|XIX, 8||<<||Chateaubriand's memoirs||>>||XIX, 10|
Toulon had recognised Louis XVII and opened its harbours to the English fleet. Carteaux on one flank, and General Lapoype on the other, approached Toulon on the orders of Representatives Fréron, Barras, Ricord and Saliceti. Napoleon, who had chanced to serve under Carteaux at Avignon, called to a military council, maintained that it was essential to seize Fort Mulgrave, constructed by the English on Caire hill, and to set up batteries on the two promontories of L’Éguillette and Balaguier which, firing on the larger and smaller harbour, would compel the enemy to abandon them. All turned out as Napoleon had predicted: a first view was to be had of his destiny.
Madame Bourrienne has added a few notes to her husband’s Memoirs; I will cite a passage from them which shows Bonaparte before Toulon:
‘I remarked,’ she says, ‘that at this time (1795, in Paris), his manner was cold and often sombre; his smile was hypocritical and often misplaced; and, regarding that comment, I recall that at that time, a few days after our return, he had one of those moments of savage hilarity which upset me, and which disposed me to dislike him. He was telling us, with an exalted gaiety, that being before Toulon, where he controlled the artillery, one of the officers who happened to be under his command was visited by his wife, to whom he had not long been married, and whom he tenderly loved. A few days afterwards, Bonaparte ordered another attack on the town, in which this officer was to be engaged. His wife came to General Bonaparte, and with tears entreated him to dispense with her husband's services that day. The General was inexorable, as he himself told us with a sort of savage and exalted gaiety. The moment for the attack arrived, and this officer, though he had always shown himself to be a very brave man, as Bonaparte himself assured us, felt a presentiment of his approaching death; he turned pale, he trembled. He was stationed beside the General, and during an interval when the firing from the town was very heavy, Bonaparte called out to him, ‘Take care! There is a shell coming!’ The officer, he added, instead of moving to one side, stooped down, and was literally cut in two. Bonaparte laughed loudly while describing in detail the parts of him which were blown away.’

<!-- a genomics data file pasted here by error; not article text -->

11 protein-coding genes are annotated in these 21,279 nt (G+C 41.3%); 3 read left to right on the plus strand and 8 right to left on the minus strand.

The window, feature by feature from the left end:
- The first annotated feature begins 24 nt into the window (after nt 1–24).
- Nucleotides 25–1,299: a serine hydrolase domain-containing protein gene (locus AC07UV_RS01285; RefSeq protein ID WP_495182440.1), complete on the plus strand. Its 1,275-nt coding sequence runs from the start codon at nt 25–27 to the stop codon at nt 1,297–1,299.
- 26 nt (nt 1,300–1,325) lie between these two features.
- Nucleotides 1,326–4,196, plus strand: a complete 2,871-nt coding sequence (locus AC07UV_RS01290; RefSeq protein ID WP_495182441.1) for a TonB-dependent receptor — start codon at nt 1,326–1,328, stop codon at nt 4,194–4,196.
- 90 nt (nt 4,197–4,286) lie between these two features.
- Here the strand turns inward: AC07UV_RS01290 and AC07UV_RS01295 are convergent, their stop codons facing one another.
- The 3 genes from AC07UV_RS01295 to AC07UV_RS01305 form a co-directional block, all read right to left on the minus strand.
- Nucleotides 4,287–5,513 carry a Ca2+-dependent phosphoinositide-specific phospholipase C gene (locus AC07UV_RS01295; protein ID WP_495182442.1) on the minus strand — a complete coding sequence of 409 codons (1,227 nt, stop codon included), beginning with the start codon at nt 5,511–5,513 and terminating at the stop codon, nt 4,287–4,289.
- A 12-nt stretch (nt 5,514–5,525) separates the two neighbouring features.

Toulon re-taken, the scaffolds were erected; eight hundred victims were brought to the Champs de Mars; they were gunned down. The commissioners advanced, shouting: ‘Those who are not dead stand up; the Republic shows them mercy’, and those wounded who rose to their feet were then massacred. The scene was so fine that it was presented on stage at Lyons after the siege.
- ‘What think you? Perhaps some guilty one
- has yet escaped the first sharp lightning bolt:
- Announce a pardon, and if, fooled by hope,